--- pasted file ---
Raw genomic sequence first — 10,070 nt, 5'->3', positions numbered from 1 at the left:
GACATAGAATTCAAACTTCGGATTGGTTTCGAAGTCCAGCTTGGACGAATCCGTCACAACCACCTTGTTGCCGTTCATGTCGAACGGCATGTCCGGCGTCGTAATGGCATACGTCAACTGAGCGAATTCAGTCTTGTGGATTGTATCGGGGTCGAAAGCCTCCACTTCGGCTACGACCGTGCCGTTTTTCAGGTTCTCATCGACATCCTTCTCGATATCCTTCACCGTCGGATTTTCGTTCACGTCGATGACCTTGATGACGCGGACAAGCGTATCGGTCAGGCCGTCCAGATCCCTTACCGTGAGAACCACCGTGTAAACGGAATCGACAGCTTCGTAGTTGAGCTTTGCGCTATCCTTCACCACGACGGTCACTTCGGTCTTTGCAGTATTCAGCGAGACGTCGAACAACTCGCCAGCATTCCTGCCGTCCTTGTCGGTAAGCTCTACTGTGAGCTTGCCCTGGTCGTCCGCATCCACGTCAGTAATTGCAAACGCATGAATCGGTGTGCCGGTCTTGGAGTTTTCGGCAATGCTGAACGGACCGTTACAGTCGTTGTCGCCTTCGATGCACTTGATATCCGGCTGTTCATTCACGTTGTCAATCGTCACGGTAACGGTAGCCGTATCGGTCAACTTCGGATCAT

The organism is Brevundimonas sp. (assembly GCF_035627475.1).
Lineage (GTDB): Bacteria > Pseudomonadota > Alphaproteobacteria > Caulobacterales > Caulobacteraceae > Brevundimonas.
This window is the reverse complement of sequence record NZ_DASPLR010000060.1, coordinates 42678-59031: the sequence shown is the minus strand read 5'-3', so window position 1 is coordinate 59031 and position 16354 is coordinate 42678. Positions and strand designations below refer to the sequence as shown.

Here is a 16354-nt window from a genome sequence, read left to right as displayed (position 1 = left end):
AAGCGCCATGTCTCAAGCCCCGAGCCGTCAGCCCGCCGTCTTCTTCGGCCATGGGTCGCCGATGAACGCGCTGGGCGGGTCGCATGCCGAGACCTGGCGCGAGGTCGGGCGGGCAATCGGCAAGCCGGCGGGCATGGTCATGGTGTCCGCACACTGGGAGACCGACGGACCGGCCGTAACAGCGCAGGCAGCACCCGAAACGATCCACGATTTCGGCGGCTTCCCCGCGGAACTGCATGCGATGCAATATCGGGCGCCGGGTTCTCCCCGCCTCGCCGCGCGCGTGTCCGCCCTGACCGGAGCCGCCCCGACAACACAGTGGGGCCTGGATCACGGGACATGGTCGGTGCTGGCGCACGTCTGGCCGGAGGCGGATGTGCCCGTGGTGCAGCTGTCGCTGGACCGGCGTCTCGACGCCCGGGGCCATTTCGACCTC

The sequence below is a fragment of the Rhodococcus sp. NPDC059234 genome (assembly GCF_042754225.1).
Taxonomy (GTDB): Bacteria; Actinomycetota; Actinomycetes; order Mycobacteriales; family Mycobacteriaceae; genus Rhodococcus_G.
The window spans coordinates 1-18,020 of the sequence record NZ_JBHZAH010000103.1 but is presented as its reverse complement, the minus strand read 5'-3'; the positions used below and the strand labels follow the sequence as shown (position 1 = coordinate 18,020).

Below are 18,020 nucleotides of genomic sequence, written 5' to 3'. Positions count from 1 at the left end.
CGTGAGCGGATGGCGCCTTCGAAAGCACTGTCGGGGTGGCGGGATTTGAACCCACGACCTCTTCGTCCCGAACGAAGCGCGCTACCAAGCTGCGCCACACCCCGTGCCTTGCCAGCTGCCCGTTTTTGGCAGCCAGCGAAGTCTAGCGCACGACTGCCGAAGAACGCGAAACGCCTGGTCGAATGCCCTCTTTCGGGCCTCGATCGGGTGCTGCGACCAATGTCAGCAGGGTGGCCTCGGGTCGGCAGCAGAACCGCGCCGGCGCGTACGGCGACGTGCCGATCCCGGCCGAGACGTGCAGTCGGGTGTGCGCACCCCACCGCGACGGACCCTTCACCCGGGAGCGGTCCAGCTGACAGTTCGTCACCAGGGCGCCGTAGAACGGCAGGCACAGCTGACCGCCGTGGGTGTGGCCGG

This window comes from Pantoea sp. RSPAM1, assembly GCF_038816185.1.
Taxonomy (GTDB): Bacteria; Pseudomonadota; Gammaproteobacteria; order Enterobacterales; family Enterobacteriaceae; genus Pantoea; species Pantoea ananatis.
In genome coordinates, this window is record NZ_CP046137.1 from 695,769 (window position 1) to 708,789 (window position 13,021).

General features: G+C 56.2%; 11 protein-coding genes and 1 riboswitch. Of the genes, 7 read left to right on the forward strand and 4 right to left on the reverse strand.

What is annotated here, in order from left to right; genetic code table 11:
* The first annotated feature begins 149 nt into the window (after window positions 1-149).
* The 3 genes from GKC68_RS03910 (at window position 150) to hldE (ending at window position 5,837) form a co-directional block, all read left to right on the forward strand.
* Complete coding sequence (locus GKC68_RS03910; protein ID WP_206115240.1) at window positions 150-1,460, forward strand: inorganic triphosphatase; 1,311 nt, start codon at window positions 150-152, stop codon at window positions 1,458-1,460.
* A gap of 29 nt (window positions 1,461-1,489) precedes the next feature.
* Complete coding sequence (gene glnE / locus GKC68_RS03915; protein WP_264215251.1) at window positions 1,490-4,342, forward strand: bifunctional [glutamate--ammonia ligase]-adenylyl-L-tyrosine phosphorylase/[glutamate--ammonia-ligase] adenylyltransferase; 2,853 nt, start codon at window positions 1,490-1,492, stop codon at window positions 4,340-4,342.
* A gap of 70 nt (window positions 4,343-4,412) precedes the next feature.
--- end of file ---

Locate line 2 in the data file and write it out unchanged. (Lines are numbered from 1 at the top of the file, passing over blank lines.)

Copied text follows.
GACATAGAATTCAAACTTCGGATTGGTTTCGAAGTCCAGCTTGGACGAATCCGTCACAACCACCTTGTTGCCGTTCATGTCGAACGGCATGTCCGGCGTCGTAATGGCATACGTCAACTGAGCGAATTCAGTCTTGTGGATTGTATCGGGGTCGAAAGCCTCCACTTCGGCTACGACCGTGCCGTTTTTCAGGTTCTCATCGACATCCTTCTCGATATCCTTCACCGTCGGATTTTCGTTCACGTCGATGACCTTGATGACGCGGACAAGCGTATCGGTCAGGCCGTCCAGATCCCTTACCGTGAGAACCACCGTGTAAACGGAATCGACAGCTTCGTAGTTGAGCTTTGCGCTATCCTTCACCACGACGGTCACTTCGGTCTTTGCAGTATTCAGCGAGACGTCGAACAACTCGCCAGCATTCCTGCCGTCCTTGTCGGTAAGCTCTACTGTGAGCTTGCCCTGGTCGTCCGCATCCACGTCAGTAATTGCAAACGCATGAATCGGTGTGCCGGTCTTGGAGTTTTCGGCAATGCTGAACGGACCGTTACAGTCGTTGTCGCCTTCGATGCACTTGATATCCGGCTGTTCATTCACGTTGTCAATCGTCACGGTAACGGTAGCCGTATCGGTCAACTTCGGATCAT